Thursday, January 07, 2010

Core Knowledge

I start school on Monday and over the last week I have found myself obsessing over anything school related. I have logged into my virtual classrooms a bunch of times, I have devoured any syllabuses I can find, and I have been planning ahead when I discovered assignment lists. I actually got the reading done for my English class last night, even though school doesn't start till Monday. I am completely excited, a little bit nervous, and more then ready. I all ready can see that I am going to be busy, overloaded with school. But I need to remember that I am happy to jump through these hoops to get the degree that I want to complete.

This first year I am going to be finishing up what they call my Core Knowledge, which I find incredibly funny as a title because really I doubt I will use my soon to be knowledge of Early 1700 Texan Woman in my Business degree. Who knows, maybe I will. But the facts as I see it are that I think they are lacking many classes that people need to know before they can face the world with their paper degree and book knowledge stuffed brain.

My college would teach these in the Core Curriculum classes:

  • Balancing a Checkbook 101
  • Understanding Credit Card and Bill Statements 102
  • How to do Laundry without ruining half your clothing.
  • How to change a tire, change your oil, check your fluids, and replace windshield wipers.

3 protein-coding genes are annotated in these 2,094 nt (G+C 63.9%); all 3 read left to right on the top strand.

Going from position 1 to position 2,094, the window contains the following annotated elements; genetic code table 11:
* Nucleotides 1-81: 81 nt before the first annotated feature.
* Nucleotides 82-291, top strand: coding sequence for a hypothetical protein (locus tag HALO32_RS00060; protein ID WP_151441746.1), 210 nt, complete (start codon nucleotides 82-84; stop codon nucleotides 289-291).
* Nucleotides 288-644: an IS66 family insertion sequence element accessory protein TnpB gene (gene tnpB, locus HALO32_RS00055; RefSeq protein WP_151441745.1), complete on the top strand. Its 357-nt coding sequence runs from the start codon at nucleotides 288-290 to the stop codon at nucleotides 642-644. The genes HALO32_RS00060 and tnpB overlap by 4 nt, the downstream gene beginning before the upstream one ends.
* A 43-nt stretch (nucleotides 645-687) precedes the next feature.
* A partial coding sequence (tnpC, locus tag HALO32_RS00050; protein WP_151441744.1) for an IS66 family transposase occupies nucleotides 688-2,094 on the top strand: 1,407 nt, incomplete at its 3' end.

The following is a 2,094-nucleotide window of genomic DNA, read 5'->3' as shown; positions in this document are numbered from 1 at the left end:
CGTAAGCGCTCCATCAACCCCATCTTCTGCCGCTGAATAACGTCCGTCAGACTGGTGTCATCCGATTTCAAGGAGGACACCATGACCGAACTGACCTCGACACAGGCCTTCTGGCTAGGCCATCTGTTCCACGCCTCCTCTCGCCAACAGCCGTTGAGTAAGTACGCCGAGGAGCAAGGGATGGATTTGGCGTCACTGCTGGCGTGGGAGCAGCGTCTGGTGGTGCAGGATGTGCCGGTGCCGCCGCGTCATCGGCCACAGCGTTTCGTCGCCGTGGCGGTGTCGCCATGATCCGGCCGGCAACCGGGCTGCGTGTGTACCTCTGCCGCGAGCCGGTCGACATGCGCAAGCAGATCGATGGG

• Scratch Cooking for Dummies
  • Thank you Card writing 101
  • How to Budget a household101
  • How to stretch a households budget in a pinch 102
  • How to apologize and mean it
  • How to say No when you all ready do too much.
  • Enjoying the simple things every day.

And finally...

  • How to admit that your parents really were right 101


Lisa 11:45 AM  

Hahahahaha! Isn't it funny! They assume we know or can be taught that by someone else. I guess you'll get CLOSE when you take an accounting class later. Core knowledge is a blessing and a curse because you get well rounded, slightly higher level practice and exposure to basic academia. If it's done properly, a degree program gives you many ( at times, unrelated to your major) experiences and knowledge that you will use just to expand your own thinking and awareness, and since you're smart and have practice too, it will translate into your field later. Even when done poorly, you end up getting a distinction that makes you extra-hire-able. ;-)

So excited for you!!

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